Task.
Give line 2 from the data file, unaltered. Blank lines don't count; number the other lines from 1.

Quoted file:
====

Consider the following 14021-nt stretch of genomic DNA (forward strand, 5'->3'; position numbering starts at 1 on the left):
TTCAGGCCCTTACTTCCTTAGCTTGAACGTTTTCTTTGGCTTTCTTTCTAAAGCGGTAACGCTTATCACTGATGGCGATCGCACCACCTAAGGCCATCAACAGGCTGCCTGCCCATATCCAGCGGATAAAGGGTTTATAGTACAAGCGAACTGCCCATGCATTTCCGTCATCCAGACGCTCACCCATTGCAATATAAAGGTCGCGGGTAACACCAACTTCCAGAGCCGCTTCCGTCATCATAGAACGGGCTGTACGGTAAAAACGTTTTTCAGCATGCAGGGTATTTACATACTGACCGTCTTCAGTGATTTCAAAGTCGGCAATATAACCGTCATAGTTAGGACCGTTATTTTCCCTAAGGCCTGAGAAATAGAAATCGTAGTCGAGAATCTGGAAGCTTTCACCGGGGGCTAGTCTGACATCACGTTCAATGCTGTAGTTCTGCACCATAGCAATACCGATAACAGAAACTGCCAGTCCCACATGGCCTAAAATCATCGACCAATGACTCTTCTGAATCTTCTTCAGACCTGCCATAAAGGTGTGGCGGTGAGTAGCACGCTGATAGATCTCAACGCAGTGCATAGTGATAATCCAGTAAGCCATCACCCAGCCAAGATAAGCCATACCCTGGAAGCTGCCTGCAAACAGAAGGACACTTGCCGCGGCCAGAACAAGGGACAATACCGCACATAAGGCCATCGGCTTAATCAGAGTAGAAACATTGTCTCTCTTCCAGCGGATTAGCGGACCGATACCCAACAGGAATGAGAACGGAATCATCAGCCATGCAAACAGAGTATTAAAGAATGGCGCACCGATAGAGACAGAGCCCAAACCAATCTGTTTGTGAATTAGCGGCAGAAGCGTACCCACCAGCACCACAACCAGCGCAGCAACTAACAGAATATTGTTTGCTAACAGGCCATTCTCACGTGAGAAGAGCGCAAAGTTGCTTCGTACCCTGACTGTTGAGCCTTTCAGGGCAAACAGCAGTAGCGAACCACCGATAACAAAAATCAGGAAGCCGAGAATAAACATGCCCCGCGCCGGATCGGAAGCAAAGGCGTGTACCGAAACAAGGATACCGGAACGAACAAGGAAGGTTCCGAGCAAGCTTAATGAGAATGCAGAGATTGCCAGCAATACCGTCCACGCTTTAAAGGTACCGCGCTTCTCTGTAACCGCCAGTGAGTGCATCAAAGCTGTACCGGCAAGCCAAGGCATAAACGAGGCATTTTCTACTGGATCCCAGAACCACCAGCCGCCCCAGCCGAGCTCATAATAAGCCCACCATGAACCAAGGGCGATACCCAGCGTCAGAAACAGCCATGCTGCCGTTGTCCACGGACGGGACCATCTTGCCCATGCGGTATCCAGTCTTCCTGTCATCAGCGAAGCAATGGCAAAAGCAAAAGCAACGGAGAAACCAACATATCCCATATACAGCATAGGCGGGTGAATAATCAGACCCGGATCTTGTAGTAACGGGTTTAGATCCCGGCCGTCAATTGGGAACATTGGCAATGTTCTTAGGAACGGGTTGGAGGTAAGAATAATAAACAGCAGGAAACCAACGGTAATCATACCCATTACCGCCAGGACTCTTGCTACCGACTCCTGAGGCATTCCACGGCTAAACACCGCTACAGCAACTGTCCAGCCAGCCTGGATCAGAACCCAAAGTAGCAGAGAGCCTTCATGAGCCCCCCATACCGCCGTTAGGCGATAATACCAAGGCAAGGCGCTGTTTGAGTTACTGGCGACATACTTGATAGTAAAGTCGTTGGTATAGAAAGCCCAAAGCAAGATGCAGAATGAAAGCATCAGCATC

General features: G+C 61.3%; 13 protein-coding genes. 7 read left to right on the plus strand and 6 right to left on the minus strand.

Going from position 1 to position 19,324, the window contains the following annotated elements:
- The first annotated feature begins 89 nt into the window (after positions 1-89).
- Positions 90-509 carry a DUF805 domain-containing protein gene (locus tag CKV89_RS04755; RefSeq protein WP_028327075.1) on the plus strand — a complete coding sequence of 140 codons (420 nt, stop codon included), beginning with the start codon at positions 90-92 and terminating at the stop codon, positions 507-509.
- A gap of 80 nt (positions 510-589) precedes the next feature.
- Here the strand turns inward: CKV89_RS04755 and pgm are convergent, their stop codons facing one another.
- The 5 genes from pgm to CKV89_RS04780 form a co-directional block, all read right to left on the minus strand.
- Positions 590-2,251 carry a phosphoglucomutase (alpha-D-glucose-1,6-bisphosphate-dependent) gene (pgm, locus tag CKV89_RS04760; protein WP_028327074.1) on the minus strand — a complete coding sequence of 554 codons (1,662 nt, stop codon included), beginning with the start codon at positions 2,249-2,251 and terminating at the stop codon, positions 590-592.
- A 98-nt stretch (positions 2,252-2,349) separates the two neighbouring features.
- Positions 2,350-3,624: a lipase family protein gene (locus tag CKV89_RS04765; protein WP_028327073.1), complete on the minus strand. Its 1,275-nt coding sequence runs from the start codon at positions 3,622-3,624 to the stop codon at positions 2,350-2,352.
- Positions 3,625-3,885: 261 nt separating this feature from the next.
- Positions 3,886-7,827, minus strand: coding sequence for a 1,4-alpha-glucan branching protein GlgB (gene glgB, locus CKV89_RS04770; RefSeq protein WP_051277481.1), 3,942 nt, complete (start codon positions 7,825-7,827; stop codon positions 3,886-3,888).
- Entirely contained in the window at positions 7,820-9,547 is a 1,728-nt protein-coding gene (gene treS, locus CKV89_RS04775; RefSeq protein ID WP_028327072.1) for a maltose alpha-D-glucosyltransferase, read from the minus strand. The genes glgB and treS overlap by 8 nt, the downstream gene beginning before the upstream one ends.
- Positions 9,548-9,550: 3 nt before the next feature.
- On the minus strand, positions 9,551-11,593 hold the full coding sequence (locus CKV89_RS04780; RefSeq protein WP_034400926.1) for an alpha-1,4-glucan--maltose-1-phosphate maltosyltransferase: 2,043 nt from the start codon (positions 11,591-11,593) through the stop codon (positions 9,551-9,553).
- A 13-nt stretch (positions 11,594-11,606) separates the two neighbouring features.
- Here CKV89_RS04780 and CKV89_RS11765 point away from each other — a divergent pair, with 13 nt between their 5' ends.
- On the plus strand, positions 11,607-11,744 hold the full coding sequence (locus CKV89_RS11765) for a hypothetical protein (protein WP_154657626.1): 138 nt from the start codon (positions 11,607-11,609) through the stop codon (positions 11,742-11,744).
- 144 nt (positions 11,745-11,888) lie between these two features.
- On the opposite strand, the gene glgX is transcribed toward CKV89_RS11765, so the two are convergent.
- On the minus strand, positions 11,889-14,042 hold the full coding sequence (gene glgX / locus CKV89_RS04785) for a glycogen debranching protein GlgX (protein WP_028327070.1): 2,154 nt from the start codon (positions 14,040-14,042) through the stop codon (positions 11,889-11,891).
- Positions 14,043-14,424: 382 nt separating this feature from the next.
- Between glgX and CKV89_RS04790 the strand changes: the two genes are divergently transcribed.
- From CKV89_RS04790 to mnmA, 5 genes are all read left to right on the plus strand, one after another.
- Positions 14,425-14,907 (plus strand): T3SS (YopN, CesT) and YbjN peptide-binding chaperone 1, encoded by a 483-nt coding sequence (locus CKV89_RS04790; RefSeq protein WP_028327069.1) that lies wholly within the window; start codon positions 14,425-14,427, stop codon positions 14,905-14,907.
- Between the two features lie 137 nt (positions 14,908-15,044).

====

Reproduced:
TTCAGGCCCTTACTTCCTTAGCTTGAACGTTTTCTTTGGCTTTCTTTCTAAAGCGGTAACGCTTATCACTGATGGCGATCGCACCACCTAAGGCCATCAACAGGCTGCCTGCCCATATCCAGCGGATAAAGGGTTTATAGTACAAGCGAACTGCCCATGCATTTCCGTCATCCAGACGCTCACCCATTGCAATATAAAGGTCGCGGGTAACACCAACTTCCAGAGCCGCTTCCGTCATCATAGAACGGGCTGTACGGTAAAAACGTTTTTCAGCATGCAGGGTATTTACATACTGACCGTCTTCAGTGATTTCAAAGTCGGCAATATAACCGTCATAGTTAGGACCGTTATTTTCCCTAAGGCCTGAGAAATAGAAATCGTAGTCGAGAATCTGGAAGCTTTCACCGGGGGCTAGTCTGACATCACGTTCAATGCTGTAGTTCTGCACCATAGCAATACCGATAACAGAAACTGCCAGTCCCACATGGCCTAAAATCATCGACCAATGACTCTTCTGAATCTTCTTCAGACCTGCCATAAAGGTGTGGCGGTGAGTAGCACGCTGATAGATCTCAACGCAGTGCATAGTGATAATCCAGTAAGCCATCACCCAGCCAAGATAAGCCATACCCTGGAAGCTGCCTGCAAACAGAAGGACACTTGCCGCGGCCAGAACAAGGGACAATACCGCACATAAGGCCATCGGCTTAATCAGAGTAGAAACATTGTCTCTCTTCCAGCGGATTAGCGGACCGATACCCAACAGGAATGAGAACGGAATCATCAGCCATGCAAACAGAGTATTAAAGAATGGCGCACCGATAGAGACAGAGCCCAAACCAATCTGTTTGTGAATTAGCGGCAGAAGCGTACCCACCAGCACCACAACCAGCGCAGCAACTAACAGAATATTGTTTGCTAACAGGCCATTCTCACGTGAGAAGAGCGCAAAGTTGCTTCGTACCCTGACTGTTGAGCCTTTCAGGGCAAACAGCAGTAGCGAACCACCGATAACAAAAATCAGGAAGCCGAGAATAAACATGCCCCGCGCCGGATCGGAAGCAAAGGCGTGTACCGAAACAAGGATACCGGAACGAACAAGGAAGGTTCCGAGCAAGCTTAATGAGAATGCAGAGATTGCCAGCAATACCGTCCACGCTTTAAAGGTACCGCGCTTCTCTGTAACCGCCAGTGAGTGCATCAAAGCTGTACCGGCAAGCCAAGGCATAAACGAGGCATTTTCTACTGGATCCCAGAACCACCAGCCGCCCCAGCCGAGCTCATAATAAGCCCACCATGAACCAAGGGCGATACCCAGCGTCAGAAACAGCCATGCTGCCGTTGTCCACGGACGGGACCATCTTGCCCATGCGGTATCCAGTCTTCCTGTCATCAGCGAAGCAATGGCAAAAGCAAAAGCAACGGAGAAACCAACATATCCCATATACAGCATAGGCGGGTGAATAATCAGACCCGGATCTTGTAGTAACGGGTTTAGATCCCGGCCGTCAATTGGGAACATTGGCAATGTTCTTAGGAACGGGTTGGAGGTAAGAATAATAAACAGCAGGAAACCAACGGTAATCATACCCATTACCGCCAGGACTCTTGCTACCGACTCCTGAGGCATTCCACGGCTAAACACCGCTACAGCAACTGTCCAGCCAGCCTGGATCAGAACCCAAAGTAGCAGAGAGCCTTCATGAGCCCCCCATACCGCCGTTAGGCGATAATACCAAGGCAAGGCGCTGTTTGAGTTACTGGCGACATACTTGATAGTAAAGTCGTTGGTATAGAAAGCCCAAAGCAAGATGCAGAATGAAAGCATCAGCATC